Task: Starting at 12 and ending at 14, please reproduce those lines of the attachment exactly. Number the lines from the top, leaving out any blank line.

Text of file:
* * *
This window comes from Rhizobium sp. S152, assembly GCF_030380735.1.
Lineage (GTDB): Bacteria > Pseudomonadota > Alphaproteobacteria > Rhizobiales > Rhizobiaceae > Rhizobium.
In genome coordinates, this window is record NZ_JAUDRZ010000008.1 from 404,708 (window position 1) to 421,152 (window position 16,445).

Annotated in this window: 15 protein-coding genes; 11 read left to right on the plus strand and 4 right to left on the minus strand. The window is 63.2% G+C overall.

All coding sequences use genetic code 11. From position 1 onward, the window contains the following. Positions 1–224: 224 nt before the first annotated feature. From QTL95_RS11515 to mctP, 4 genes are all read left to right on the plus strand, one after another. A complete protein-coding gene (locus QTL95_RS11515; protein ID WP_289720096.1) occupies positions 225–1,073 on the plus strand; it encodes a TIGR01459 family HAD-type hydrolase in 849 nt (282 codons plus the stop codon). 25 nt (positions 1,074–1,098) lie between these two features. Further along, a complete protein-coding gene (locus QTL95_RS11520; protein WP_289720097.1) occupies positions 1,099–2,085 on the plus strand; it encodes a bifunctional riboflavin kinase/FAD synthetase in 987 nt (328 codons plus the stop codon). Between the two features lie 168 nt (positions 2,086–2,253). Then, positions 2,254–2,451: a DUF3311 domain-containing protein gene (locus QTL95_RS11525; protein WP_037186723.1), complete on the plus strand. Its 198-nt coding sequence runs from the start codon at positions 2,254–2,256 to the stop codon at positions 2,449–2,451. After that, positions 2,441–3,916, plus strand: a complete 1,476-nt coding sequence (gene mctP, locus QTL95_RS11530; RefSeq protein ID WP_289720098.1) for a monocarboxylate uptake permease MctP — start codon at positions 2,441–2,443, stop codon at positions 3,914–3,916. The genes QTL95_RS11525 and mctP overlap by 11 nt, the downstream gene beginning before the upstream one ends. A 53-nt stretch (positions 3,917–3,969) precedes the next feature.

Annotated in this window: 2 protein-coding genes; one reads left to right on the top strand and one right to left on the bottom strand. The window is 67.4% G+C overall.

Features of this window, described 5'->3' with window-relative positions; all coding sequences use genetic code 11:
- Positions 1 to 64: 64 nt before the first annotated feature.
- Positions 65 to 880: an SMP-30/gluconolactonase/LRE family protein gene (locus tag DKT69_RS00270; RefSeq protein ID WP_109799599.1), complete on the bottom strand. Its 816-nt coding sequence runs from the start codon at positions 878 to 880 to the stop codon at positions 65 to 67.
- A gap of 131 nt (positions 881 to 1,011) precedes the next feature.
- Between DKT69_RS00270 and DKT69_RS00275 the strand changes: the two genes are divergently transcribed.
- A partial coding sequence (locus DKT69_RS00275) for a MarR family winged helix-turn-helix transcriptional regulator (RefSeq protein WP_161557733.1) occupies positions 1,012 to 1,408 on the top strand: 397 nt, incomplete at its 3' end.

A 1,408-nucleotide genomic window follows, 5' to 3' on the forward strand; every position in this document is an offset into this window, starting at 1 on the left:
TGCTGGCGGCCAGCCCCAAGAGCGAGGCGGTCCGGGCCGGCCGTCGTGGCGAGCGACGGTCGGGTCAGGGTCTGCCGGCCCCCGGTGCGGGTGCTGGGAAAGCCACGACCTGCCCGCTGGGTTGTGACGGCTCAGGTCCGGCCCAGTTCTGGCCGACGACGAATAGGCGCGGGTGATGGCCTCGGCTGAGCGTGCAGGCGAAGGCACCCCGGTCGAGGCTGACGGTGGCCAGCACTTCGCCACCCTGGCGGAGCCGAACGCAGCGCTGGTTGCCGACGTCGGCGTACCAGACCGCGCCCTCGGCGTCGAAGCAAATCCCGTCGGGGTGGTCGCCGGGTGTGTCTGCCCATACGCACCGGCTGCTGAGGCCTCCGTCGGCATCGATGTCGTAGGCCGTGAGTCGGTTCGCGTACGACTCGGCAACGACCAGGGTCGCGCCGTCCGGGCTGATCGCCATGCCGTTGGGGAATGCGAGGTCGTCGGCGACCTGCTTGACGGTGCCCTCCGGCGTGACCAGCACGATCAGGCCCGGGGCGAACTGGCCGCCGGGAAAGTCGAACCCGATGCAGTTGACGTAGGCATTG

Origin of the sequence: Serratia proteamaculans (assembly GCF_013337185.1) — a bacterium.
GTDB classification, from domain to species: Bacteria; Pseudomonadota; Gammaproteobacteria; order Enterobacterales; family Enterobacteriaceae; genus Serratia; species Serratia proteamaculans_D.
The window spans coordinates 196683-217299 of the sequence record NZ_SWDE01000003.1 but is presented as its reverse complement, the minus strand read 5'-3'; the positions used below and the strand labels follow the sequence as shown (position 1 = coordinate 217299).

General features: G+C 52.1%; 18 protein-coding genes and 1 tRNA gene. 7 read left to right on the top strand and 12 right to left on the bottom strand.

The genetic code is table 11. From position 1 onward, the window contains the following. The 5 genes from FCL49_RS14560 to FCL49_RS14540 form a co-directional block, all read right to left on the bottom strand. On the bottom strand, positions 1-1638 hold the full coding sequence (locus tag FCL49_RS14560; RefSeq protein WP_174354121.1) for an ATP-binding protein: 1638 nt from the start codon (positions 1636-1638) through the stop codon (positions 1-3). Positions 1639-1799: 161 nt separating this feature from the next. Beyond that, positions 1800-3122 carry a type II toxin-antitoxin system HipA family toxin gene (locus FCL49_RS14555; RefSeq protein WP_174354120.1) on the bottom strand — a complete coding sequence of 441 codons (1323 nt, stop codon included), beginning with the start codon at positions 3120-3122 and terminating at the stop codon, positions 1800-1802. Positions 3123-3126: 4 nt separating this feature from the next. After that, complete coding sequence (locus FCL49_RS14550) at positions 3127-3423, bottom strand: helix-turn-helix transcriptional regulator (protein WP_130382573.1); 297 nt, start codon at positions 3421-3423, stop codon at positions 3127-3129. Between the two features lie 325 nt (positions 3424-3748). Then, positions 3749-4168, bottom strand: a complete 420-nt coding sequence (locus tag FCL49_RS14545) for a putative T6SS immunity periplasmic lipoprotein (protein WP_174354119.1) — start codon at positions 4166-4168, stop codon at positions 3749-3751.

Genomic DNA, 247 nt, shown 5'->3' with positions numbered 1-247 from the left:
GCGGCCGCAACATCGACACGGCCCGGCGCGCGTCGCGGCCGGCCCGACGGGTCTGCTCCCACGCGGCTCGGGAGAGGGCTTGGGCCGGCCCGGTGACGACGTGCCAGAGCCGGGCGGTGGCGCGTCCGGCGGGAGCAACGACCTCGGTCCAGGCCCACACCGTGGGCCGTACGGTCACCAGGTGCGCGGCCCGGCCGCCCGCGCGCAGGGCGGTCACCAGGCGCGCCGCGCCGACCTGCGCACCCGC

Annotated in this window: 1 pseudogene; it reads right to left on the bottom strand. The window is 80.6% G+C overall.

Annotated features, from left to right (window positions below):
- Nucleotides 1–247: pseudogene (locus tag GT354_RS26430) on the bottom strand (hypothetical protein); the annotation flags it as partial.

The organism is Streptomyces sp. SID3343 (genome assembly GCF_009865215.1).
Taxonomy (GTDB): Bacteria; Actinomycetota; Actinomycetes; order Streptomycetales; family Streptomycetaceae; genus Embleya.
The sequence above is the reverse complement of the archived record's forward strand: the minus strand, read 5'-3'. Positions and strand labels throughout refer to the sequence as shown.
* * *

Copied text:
- A partial coding sequence (locus DKT69_RS00275) for a MarR family winged helix-turn-helix transcriptional regulator (RefSeq protein WP_161557733.1) occupies positions 1,012 to 1,408 on the top strand: 397 nt, incomplete at its 3' end.

A 1,408-nucleotide genomic window follows, 5' to 3' on the forward strand; every position in this document is an offset into this window, starting at 1 on the left:
TGCTGGCGGCCAGCCCCAAGAGCGAGGCGGTCCGGGCCGGCCGTCGTGGCGAGCGACGGTCGGGTCAGGGTCTGCCGGCCCCCGGTGCGGGTGCTGGGAAAGCCACGACCTGCCCGCTGGGTTGTGACGGCTCAGGTCCGGCCCAGTTCTGGCCGACGACGAATAGGCGCGGGTGATGGCCTCGGCTGAGCGTGCAGGCGAAGGCACCCCGGTCGAGGCTGACGGTGGCCAGCACTTCGCCACCCTGGCGGAGCCGAACGCAGCGCTGGTTGCCGACGTCGGCGTACCAGACCGCGCCCTCGGCGTCGAAGCAAATCCCGTCGGGGTGGTCGCCGGGTGTGTCTGCCCATACGCACCGGCTGCTGAGGCCTCCGTCGGCATCGATGTCGTAGGCCGTGAGTCGGTTCGCGTACGACTCGGCAACGACCAGGGTCGCGCCGTCCGGGCTGATCGCCATGCCGTTGGGGAATGCGAGGTCGTCGGCGACCTGCTTGACGGTGCCCTCCGGCGTGACCAGCACGATCAGGCCCGGGGCGAACTGGCCGCCGGGAAAGTCGAACCCGATGCAGTTGACGTAGGCATTG